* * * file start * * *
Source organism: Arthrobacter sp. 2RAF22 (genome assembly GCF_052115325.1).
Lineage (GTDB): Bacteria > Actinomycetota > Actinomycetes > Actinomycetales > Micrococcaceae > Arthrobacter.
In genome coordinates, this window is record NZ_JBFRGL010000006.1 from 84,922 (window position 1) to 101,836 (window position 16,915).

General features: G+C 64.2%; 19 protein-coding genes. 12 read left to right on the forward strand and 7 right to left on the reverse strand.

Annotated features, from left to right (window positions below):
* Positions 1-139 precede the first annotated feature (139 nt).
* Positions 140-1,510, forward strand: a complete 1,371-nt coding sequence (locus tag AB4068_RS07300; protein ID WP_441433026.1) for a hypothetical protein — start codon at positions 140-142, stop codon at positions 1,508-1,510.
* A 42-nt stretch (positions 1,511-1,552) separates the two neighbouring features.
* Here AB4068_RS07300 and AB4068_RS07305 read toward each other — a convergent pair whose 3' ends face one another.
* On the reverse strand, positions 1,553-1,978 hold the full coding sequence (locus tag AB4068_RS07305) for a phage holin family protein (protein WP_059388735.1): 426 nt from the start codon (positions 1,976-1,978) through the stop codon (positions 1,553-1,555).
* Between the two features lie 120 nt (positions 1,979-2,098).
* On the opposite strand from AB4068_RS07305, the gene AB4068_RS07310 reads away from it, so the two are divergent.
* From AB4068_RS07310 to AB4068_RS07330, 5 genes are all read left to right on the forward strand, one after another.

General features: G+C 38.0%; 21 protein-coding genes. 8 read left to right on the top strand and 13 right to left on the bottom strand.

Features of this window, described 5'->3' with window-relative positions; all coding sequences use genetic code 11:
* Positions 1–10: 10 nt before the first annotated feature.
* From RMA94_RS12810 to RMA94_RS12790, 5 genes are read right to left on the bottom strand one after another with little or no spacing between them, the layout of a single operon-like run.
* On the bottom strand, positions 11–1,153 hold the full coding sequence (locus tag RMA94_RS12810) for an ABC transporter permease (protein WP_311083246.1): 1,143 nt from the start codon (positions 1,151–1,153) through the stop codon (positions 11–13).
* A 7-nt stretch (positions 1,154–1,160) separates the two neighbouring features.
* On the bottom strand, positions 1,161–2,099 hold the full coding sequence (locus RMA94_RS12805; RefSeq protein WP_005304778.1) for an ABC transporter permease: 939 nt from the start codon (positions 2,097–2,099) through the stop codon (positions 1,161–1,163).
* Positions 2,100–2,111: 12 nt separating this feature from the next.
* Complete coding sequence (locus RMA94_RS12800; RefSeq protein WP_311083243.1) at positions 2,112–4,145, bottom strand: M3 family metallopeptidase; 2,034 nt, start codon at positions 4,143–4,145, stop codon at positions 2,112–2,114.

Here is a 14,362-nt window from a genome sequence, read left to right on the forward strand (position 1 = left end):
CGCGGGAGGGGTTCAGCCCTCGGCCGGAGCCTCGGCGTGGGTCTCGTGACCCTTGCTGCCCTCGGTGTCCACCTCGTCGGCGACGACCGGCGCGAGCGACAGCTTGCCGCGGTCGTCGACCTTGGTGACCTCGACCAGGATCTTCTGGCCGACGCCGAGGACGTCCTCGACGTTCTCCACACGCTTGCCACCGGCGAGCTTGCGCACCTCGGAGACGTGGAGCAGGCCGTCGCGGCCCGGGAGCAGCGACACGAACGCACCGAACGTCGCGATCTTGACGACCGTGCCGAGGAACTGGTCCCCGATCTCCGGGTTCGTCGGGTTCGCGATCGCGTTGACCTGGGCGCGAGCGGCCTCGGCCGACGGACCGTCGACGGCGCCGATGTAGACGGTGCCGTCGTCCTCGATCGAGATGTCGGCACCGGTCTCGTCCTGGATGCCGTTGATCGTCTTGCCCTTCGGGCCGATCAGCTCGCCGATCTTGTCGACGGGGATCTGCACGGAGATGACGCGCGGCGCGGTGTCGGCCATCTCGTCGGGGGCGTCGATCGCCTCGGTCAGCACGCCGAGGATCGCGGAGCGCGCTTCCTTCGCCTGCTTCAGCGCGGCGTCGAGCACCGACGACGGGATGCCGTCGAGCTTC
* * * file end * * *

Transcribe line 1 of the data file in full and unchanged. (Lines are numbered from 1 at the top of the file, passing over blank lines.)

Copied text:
Source organism: Arthrobacter sp. 2RAF22 (genome assembly GCF_052115325.1).